Not all those who wander are lost. – J.R.R. Tolkien
“Where are you from?”
My friends laugh when they hear somebody asking me this question, as it opens a Pandora’s box. My dad, mum and sister were born in 3 different countries (Italy, Morocco and France respectively, although my sister is now Australian and living in Switzerland). I grew up, studied, worked and lived in all the countries listed on this website, and keep traveling.
Why, how? I didn’t wake up one day with the idea of exploring the world… I was born that way. Wanderlust is genetic, it runs in the family. My father was a marine officer (then a geologist, because consistency also runs in the family), so I grew up following my parents in a variety of countries, in Africa, Asia and Europe.
Since my family is like a small United Nations, it was only natural for me to start working with the UN after graduating from university, and thus continuing my nomadic life. My first UN job was with FAO in Kenya, and after just one week I realized I was ready for retirement. My mind couldn’t compute the Monday-to-Friday, 9-to-5 lifestyle. “Your lunchtime is at 1pm”, but hey I’m hungry at 12h?! “You have to dress up with a jacket and tie”, but hey it’s scorching hot outside?! “You have to be in the office at 9am”, but hey I jiggy-jiggyed until 2AM last night?
You know the axiom, “no work=no money”. So, I had no choice: I kept working, but with the clear intent of retiring at 40. I only applied for overpaid jobs, in the harshest environments possible, where skilled staff are hard to find, and the allowances are the highest. Fourth-world countries, civil war, terrorism, raped kids, hostages crisis, I’m all in! For example, I worked in Angola during the civil war, managing a project against trafficking in minors for sexual purposes. Then, other opportunities arose: “Would you like to monitor a similar project in Nigeria”? OK no problem! “Oh by the way could you also check out the situation in the Edo State, it’s not safe but we will provide an armed escort”? OK no problem! “Oops sorry no armed escort available but just go by yourself and we’ll discuss later”… OK no problem!
Despite earning a lot and saving like crazy (by living below my means), in my mid-30s I realized I would never save enough money to ensure financial independence at age 40. So, while managing a large SME fund in Ghana, I started studying the topic seriously. Not the theoretical BS taught by college professors, but real-life advice from streetwise gurus. I set up a digital library of about 3000 E-books, audio-books and videos on a variety of topics, mainly wealth building (business, real estate, trading etc.), but also general self-development (time management, goals settings etc.), health (fitness, nutrition etc.) and relationships (both for personal and business purposes). I started with speed reading and accelerated learning, and blasted my way through almost 2000 books in a 5-year period (the “Pareto” years). The wealth of information I learnt from these training materials was staggering! Who knew how to participate to real estate liens auctions? Buy structured ETF to benefit from bear markets without the limitations of short-selling? Legally establish personal residency in countries where foreign income is not taxed?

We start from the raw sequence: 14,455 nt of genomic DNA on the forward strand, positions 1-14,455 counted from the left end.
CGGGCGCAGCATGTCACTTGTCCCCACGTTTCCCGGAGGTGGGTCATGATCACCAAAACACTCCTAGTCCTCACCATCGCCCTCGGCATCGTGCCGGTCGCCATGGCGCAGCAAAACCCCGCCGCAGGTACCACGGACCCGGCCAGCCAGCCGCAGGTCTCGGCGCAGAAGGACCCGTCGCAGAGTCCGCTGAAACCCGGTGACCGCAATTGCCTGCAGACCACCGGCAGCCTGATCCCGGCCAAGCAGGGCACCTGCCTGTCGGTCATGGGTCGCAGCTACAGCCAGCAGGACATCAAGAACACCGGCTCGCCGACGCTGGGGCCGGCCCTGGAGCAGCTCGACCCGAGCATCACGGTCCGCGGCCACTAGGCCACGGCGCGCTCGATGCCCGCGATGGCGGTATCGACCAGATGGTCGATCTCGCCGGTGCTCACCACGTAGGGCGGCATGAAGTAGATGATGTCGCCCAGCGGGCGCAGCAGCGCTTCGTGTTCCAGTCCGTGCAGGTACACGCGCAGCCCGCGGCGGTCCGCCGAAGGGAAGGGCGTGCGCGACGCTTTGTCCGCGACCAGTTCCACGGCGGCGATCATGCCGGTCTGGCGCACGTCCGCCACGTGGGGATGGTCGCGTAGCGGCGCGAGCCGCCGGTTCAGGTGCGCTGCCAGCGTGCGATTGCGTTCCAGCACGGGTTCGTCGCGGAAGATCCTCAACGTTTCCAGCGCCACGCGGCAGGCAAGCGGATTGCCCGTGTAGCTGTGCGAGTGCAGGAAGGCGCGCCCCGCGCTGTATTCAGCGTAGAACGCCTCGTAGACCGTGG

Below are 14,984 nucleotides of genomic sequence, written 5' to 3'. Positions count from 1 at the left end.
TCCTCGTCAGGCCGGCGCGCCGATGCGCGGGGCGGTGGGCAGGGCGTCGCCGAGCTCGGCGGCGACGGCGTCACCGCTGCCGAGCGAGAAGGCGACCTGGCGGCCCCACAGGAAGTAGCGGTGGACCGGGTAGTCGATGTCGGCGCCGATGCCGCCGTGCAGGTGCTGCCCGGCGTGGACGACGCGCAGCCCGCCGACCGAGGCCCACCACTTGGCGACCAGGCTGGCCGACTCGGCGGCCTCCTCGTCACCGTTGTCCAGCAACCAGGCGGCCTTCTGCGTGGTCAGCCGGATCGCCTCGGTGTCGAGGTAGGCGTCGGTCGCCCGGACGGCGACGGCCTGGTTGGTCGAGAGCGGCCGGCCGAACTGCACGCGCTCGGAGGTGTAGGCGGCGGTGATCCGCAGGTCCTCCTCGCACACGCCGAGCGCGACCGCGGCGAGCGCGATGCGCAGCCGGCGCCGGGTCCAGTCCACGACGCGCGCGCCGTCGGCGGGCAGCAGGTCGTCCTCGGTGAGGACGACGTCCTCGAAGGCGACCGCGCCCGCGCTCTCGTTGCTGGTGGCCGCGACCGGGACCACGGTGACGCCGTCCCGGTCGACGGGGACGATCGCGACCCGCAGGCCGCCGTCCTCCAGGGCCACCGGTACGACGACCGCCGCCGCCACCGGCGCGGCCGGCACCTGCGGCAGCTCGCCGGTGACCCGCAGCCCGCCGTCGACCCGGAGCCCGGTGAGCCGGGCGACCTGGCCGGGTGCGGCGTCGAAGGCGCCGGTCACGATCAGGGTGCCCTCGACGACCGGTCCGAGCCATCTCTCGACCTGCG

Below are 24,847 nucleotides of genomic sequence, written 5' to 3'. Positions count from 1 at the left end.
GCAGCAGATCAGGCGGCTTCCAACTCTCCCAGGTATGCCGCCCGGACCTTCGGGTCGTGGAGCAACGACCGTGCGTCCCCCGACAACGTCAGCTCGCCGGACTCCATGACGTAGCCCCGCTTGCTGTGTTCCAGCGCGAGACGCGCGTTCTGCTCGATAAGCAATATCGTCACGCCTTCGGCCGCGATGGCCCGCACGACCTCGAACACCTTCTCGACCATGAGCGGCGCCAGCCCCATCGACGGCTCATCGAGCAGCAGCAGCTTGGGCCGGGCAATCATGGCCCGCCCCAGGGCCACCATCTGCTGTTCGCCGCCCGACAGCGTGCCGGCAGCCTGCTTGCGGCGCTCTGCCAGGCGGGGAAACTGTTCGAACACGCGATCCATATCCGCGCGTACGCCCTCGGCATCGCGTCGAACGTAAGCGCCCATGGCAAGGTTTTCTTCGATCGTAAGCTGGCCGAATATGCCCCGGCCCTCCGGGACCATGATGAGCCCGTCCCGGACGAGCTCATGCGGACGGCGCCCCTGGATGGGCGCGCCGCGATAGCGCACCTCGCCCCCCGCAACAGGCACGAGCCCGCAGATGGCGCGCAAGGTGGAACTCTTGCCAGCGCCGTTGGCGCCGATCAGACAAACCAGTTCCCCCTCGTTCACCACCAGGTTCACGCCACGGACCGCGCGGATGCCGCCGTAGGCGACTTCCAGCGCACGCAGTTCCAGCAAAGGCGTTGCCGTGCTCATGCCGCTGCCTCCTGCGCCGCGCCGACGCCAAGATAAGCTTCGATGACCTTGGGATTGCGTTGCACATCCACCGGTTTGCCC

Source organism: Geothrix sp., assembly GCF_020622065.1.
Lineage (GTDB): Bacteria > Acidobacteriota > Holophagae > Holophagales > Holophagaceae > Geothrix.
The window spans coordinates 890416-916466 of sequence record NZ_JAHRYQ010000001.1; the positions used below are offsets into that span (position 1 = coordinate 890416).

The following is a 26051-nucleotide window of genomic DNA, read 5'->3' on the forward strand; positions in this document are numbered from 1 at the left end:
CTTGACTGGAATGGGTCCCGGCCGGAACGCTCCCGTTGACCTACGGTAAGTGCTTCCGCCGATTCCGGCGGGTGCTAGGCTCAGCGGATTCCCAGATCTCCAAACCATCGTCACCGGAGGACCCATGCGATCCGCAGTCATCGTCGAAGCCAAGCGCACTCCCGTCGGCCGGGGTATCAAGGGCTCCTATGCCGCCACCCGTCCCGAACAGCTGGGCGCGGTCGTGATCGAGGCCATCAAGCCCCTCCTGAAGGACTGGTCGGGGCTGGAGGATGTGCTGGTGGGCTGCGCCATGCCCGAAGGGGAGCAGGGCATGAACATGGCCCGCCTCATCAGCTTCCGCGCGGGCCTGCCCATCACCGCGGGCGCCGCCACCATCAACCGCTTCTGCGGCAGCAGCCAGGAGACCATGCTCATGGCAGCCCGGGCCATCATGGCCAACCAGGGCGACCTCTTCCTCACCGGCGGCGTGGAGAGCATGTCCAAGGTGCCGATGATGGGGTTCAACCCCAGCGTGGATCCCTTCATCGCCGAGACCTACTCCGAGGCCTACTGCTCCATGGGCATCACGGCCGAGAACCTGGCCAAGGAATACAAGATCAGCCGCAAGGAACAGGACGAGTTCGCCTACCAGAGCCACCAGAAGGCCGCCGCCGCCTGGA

Upon retiring on 1st May 2013, at the ripe age of 39, I had already started the diversification process, mainly through online trading and real estate investments (vacation rentals, what else!), and the creation of multiple streams of passive income. This ultimately led to my ideal lifestyle, one which doesn’t require my presence.
I heard this one countless times, in all languages, in all countries. You’re crazy, tu es fou, sei matto, boang, điên, thing thong, loco!
Well yes, if being normal means living an unhappy life until finally retiring at age 70 and dying shortly thereafter, then I am crazy. Real madness for me has different meanings, for example spending your life in a 9-to-5 cubicle, doing things you don’t like with people you don’t want to meet; or, blowing yourself up in the name of a beardy ethereal entity.
When confronted with the “You’re crazy!” line, I reframe it as a compliment and graciously thank my interlocutors. What they were trying to say was “Your thinking is really different, we do not understand it yet but would certainly be grateful if you could teach us more about it, when we will be ready to learn”.
So beware, once you leave the beaten path, you will hear that line a lot, especially from the people who love you the most. They are just trying to protect you (and somewhat protect themselves, so if things go wrong they will be able to say “I TOLD YOU!”), as they are unaware of the fact that being “crazy” is a necessary requirement to achieve superior results: if you do what everybody else is doing, you will end up with their same unsatisfactory outcomes.
I realize there are easier paths to financial success, which do not require the “craziness” of working in war zones and studying thousands of books: many of you are certainly smarter than me, and might just develop an app from your parents’ comfy California villa, submit your idea to a venture capitalist living down the street and become an instant millionaire. That was not my case: I chose a hard road, who took many years of sustained effort, because I didn’t know any better. And I would do it all again: independently from the financial gains, the real benefit is the set of skills I learnt – something even more valuable than the money itself. And the end result of waking up in the morning whenever/wherever I want, and meeting whoever I want to do whatever I want, is absolutely PRICELESS.
Working in such “crazy” environments also allowed me to visit places normally inaccessible to normal tourists. It is true that traveling is not about discovering new destinations, but seeing with new eyes. It changes you, and allows you to live many different lives… from a white kid growing up in Africa, to real estate investor in the Caribbean, trekker in the Patagonian wilderness, “toy boy” in Shanghai, credit facility manager in Ghana, stock exchange trader in the US, writer/publisher of illusionism books in Canada, museum buff in Venice, disaster relief consultant in Pakistan, public speaker in Vietnam, radio show co-host in Italy, and, as I write this introduction, travel blogger in Thailand.
About the travel blog